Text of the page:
Things are hotting up on the mullet front.
I phoned a travel agent the other day to make enquiries about a round the world ticket, but realised on talking to the very helpful adviser that I really need to be an awful lot more specific about my routes and times.
This is annoying in one sense because I don’t want my trip to have to be set out with such military precision that there’s no room for being flexible or simply letting events and experiences determine my pace and direction.
On the other hand it was a useful wake-up call, because it made me realise I need to have at least some sort of vague plan, and it also occurred to me that I really needed to pinpoint the precise location of some of the remaining mullets.
And so, with a world map I bought this afternoon, I did exactly that.
It’s been a helpful exercise, for two reasons. Firstly because just looking at the map on my wall with all the pins has made the trip look quantifiable, manageable, perhaps even achieveable, and I can now start thinking about exactly what route I will take. There are, however, lots of questions I need to mull over, particularly about the balance I strike between air and overland travel throughout the USA.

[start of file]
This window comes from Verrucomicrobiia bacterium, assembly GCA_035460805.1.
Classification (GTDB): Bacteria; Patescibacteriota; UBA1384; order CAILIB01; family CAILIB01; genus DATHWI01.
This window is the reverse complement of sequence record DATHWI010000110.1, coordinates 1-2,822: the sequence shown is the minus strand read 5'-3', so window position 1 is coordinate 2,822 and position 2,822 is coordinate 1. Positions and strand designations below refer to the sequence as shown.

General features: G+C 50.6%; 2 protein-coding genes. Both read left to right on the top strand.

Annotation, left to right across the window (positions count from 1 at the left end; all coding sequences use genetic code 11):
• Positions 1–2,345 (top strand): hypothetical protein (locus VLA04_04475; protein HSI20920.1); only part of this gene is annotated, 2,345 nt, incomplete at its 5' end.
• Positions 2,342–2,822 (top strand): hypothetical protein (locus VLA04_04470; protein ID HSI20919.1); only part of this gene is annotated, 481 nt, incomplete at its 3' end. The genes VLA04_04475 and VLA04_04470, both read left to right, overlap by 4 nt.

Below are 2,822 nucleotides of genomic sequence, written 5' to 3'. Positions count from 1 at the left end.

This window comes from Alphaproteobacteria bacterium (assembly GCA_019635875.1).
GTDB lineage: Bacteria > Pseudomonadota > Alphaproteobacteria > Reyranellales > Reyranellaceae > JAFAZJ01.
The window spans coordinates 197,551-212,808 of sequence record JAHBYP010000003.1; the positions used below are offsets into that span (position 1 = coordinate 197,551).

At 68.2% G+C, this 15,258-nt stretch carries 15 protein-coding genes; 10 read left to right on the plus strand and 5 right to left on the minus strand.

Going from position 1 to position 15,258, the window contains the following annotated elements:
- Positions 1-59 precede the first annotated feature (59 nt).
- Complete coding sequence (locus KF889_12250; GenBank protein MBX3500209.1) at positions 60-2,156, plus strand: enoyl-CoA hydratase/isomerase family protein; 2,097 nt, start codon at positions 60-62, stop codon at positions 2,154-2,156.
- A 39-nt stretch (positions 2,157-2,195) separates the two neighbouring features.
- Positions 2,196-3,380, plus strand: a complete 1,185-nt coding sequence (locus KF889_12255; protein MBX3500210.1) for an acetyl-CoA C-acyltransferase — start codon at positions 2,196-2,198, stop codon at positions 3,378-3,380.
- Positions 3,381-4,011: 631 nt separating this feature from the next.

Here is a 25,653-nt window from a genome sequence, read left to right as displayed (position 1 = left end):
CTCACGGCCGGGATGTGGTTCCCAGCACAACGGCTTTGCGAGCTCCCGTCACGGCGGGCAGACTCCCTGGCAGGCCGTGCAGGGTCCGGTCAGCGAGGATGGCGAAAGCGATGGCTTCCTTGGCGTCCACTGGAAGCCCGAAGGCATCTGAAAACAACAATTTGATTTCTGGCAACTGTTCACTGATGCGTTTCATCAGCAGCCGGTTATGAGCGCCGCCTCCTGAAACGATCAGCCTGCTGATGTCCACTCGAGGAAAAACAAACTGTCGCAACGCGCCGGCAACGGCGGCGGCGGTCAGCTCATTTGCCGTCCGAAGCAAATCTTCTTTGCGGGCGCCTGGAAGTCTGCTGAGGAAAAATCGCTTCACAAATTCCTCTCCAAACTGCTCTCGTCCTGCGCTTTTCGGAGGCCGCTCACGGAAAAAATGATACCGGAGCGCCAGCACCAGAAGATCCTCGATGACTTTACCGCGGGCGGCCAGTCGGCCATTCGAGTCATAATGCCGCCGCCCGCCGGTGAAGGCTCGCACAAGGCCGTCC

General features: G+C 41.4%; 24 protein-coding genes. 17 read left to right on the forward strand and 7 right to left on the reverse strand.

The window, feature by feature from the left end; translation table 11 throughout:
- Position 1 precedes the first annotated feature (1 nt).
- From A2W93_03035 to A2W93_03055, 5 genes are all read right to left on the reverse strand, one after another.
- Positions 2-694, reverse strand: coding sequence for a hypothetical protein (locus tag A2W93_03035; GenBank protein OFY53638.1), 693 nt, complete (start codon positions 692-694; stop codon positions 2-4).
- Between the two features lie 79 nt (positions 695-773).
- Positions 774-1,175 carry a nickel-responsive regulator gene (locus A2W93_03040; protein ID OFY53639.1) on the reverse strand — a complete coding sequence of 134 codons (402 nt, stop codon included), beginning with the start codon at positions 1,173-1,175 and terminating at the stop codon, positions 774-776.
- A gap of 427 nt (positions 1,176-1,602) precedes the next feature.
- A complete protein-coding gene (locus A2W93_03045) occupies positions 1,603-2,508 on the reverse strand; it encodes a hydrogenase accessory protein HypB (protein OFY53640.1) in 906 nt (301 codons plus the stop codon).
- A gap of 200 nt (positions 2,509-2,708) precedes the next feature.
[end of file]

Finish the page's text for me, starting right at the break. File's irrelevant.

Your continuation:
The second reason is that I have been able, thanks to the wonders of Google Maps USA, been able to find out a bit more about the areas in which some of the American mullets lie, where previously I knew very little about them.
I’m now a little more excited about some of them – Mullet Lake, Michigan, for example, is right at the heart of the Great Lakes region, and is handy for the two Canadian mullets. Meanwhile I’ve discovered that Mullet Bay in Florida is in the Everglades National Park. If it’s not like Gentle Ben in that neck of the swamps, I’ll be gutted.
So after a period of some nervousness about hitting the road for six months, making the map this weekend has helped significantly to bring the task ahead into focus.
There is the small matter of money yet to be resolved, though. More on that later.